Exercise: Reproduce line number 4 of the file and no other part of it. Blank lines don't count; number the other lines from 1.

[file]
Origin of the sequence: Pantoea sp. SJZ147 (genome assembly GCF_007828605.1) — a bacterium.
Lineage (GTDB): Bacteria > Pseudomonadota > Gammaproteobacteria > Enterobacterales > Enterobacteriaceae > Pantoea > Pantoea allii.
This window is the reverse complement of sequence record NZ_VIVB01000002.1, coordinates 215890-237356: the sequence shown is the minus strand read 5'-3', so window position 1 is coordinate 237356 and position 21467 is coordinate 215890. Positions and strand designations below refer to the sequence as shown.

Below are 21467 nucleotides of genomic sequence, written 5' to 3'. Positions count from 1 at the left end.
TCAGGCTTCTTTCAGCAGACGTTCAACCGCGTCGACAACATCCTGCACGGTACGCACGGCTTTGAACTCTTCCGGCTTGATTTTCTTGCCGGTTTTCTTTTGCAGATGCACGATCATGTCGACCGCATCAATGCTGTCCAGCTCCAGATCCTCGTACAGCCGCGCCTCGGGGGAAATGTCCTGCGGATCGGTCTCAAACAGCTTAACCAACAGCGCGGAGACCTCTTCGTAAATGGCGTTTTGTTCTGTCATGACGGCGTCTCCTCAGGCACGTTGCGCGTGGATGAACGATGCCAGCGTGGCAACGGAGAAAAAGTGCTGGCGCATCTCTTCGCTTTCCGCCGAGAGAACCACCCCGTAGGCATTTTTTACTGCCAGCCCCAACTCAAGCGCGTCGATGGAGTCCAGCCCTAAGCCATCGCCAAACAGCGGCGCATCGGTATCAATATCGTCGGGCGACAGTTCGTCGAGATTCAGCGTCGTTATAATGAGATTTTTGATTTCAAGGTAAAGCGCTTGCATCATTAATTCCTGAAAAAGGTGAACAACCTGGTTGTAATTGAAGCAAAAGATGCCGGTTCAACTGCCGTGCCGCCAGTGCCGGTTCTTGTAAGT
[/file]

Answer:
Below are 21467 nucleotides of genomic sequence, written 5' to 3'. Positions count from 1 at the left end.